In fact, that’s almost economically inevitable. As long as the only profitable way to redevelop a one-home property is to replace it with another detached home, then each successive home on a lot will be bigger than the last.

    Unresolved issues: Fourplexes and displacement-risk areas

    Portland’s Planning and Sustainability Commission. Photo by Michael Andersen, used with permission.

    The planning commission’s straw vote Tuesday follows three years of formal debate so far over the proposed zoning reform and precedes a formal (but nonbinding) recommendation to Portland’s city council. The city council’s binding vote is scheduled for the spring.

    Some issues still need resolution. The planning commissioners who were present Tuesday split evenly over the question of whether to allow up to four homes on a lot.

    “As we’re asking the single-family neighborhoods to transition, it’s a big change,” said one commissioner, Michelle Rudd.

    Another, Chris Smith, disagreed.

    “What do the neighbors have to be afraid of?” he said. “It’s buildings, people or cars. … If it’s buildings, we’ve done a lot to limit the size of buildings. … We did not allow any FAR bonus for the fourth unit. so if a building becomes a fourplex, it will not be much larger than a threeplex. … If it’s about cars, I will point out that we’ve done very little in this package to limit parking. In general, we’re still allowing people to build parking.”

    So any concern about fourplexes must actually be about the number or type of people living in currently exclusive areas, Smith concluded. And “I’m for letting as many people live in these neighborhoods as we can,” he said.

    Another area of debate: what effect the size or unit-count incentive might have on the rate of redeveloping lots that are currently home to low-income people, and if so how to mitigate that. Oswill said he regretted the “missed opportunity of having funding streams be created out of this that could lead to equitable units or programming.”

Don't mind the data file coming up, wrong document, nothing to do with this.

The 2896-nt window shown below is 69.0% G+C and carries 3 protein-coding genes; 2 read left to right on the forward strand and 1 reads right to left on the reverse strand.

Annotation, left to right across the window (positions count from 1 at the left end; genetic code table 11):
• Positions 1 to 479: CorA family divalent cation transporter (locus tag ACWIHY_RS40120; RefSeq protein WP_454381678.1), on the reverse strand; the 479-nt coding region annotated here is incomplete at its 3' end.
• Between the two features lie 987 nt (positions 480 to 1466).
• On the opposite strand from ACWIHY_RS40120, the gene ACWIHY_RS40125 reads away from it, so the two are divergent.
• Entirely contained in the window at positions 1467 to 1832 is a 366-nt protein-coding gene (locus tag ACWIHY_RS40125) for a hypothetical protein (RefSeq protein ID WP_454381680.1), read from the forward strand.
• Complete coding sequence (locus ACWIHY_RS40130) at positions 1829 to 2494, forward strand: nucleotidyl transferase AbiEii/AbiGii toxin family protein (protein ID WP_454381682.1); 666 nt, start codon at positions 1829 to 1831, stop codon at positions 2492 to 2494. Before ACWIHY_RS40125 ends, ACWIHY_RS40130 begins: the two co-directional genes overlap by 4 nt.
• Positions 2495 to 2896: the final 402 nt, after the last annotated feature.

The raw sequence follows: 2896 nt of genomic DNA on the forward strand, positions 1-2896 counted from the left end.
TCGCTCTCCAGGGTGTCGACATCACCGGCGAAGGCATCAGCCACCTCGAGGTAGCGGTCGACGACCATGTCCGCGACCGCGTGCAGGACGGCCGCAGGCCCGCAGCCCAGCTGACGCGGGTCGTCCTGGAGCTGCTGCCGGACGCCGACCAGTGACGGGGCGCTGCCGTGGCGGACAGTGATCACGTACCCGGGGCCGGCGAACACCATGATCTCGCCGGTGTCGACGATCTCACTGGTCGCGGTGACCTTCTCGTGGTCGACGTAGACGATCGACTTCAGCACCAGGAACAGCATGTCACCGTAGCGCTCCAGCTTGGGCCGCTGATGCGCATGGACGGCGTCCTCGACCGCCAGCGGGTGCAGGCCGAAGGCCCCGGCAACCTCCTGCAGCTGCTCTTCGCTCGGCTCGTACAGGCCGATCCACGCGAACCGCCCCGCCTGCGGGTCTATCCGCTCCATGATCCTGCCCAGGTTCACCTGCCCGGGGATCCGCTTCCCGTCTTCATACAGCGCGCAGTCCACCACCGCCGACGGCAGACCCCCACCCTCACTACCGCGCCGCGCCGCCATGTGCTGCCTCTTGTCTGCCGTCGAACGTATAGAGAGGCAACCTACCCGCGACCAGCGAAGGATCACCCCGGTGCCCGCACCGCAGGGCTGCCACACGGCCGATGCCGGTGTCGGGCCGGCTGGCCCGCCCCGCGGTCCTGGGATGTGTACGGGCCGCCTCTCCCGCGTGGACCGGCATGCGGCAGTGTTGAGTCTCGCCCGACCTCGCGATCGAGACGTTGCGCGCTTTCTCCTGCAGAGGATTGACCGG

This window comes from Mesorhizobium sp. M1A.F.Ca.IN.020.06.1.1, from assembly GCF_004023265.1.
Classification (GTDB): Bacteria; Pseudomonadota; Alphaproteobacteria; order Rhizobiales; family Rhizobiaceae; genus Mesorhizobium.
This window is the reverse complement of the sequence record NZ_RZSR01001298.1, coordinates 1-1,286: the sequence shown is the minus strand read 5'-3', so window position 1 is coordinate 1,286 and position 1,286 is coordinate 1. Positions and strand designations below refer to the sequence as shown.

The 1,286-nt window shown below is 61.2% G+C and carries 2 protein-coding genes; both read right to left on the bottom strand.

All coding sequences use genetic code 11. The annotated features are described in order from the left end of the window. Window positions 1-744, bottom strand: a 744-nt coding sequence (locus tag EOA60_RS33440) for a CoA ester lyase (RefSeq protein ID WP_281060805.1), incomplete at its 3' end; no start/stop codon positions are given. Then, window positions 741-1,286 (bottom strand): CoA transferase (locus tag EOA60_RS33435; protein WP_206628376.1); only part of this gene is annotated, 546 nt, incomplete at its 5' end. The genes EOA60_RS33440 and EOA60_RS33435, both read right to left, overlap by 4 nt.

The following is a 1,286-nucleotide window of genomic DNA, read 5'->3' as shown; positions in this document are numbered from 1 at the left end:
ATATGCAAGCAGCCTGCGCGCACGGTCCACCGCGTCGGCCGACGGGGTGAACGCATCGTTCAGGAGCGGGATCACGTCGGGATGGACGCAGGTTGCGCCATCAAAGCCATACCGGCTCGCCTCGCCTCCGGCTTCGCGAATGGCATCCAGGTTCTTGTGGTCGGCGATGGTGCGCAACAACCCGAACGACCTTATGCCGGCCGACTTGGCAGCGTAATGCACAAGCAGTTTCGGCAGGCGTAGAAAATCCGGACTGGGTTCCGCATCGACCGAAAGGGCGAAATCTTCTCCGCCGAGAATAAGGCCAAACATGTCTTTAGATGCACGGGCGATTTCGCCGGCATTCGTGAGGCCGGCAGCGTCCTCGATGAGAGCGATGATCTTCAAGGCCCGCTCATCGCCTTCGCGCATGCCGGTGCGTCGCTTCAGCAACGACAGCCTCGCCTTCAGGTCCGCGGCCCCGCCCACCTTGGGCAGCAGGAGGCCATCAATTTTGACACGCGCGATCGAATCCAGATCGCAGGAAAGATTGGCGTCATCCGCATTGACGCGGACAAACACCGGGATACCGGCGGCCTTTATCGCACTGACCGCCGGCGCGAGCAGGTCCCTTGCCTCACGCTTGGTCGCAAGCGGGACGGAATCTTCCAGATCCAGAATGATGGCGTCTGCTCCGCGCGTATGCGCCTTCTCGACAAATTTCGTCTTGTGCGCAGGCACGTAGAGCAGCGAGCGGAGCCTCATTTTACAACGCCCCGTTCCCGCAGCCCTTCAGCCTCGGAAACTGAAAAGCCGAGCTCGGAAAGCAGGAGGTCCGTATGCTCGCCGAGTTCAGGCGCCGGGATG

The city’s initial plan had proposed extending the duplex-triplex ban in areas with the highest risk of displacement. But affordable-housing advocates unanimously told the planning commission that they disagreed with that approach, because it would fail to create new housing while leaving those areas just as vulnerable to one-for-one redevelopment.

    “The anti-displacement folks told us the right way to limit displacement is not to limit development opportunity but to deliver anti-displacement programs where they’re needed,” Smith said. “The question I still worry about is, well, what happens if council doesn’t fund any of those programmatic solutions?”

    Madeline Kovacs, coodinator of the pro-housing Portland for Everyone coalition, said Thursday that she had the same concern, but that extending the duplex-triplex ban would only lead to more one-for-one displacement while the city waits for political consensus around more funding.

    “We know what’s happening in Portland’s neighborhoods right now,” Kovacs said. “Even if this were just a little bit better than the status quo, that wouldn’t mean that we should wait more years rather than make these changes now and then continue to improve upon them.”

    In the end, that’s the only way any major rethink of Cascadian housing policy will happen: bit by bit. But if anything is going to change at all, it’s going to depend on people choosing to show up and tell one another what they want—one public meeting at a time.